“Polarization” is the wrong term, however, because the word can suggest equal responsibility for extreme positions. It is more accurate to say that a large block of people has mounted a seditious attack on the concept of free elections and the rule of law, and with it the political world of democracy.
We need to explore the psychological effects of that attack on democracy on the rest of us—the emotions we experience in our efforts to cope with it. I would emphasize emotions of astonishment, confusion, helplessness, fear, despair, rage, and alienation. Each can be experienced alone and intermittently, but they are mostly simultaneous in ways that we can find overwhelming.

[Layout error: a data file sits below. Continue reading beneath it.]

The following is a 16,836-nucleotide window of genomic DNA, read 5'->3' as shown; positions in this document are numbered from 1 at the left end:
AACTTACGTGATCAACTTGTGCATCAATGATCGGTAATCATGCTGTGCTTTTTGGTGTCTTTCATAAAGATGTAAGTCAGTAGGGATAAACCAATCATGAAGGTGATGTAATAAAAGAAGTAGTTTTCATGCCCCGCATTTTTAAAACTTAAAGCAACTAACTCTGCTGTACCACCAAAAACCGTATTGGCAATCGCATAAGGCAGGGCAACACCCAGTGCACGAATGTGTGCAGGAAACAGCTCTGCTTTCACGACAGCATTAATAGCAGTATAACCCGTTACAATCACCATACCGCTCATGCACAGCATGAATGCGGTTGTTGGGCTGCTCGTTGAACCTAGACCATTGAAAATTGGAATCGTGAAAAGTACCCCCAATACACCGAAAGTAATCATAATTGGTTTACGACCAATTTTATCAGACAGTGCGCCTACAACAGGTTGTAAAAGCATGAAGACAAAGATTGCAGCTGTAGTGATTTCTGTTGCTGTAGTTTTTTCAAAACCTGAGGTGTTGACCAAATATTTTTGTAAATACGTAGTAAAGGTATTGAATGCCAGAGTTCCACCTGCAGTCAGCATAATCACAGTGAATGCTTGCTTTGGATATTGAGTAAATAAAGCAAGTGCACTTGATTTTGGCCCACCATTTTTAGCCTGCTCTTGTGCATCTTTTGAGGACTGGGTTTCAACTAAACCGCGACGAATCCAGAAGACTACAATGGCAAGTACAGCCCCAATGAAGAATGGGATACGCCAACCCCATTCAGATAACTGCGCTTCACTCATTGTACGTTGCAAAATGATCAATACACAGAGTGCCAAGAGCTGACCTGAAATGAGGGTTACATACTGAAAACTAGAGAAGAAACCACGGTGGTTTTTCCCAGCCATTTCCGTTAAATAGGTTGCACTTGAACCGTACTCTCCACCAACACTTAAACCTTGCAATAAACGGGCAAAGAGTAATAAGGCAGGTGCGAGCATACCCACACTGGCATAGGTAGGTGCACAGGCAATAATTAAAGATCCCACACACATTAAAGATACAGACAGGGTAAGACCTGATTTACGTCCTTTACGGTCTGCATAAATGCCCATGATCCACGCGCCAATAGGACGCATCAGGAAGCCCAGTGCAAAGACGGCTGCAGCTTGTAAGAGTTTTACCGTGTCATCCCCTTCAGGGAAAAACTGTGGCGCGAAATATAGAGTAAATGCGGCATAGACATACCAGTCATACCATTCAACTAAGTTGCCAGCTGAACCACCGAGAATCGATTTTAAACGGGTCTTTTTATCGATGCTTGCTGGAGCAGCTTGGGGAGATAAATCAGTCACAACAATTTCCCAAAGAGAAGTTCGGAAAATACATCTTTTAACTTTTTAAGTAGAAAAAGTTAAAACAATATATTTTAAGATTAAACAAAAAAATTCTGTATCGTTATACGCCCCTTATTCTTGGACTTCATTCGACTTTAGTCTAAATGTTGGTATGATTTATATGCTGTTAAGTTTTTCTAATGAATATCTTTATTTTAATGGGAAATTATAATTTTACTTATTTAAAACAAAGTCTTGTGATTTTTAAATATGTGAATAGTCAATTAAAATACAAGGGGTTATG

Our astonishment has to with the brazenness of the sedition and the violence in relation to the Big Lie. Behavior so extreme and unprecedented that we find it hard to believe it is happening. I am reminded of a talk I had with a Jewish physician-survivor of Auschwitz in which he said: “You know Robert, I’ve been involved in this problem for more than forty years, and I still can’t believe that it really happened—that anyone would try to round up all the Jews in Europe and send them to a place to kill them.” Of course this Auschwitz example is of a very different dimension, but it does exemplify the difficulty we have believing what is unimaginable and therefore “unthinkable.”
Our confusion has to do with deep uncertainty, especially in our relationship between self and world in what we understand to be fact, evidence, reality, truth. The confusion is further fueled by what has been called the “chaos machine” of social media.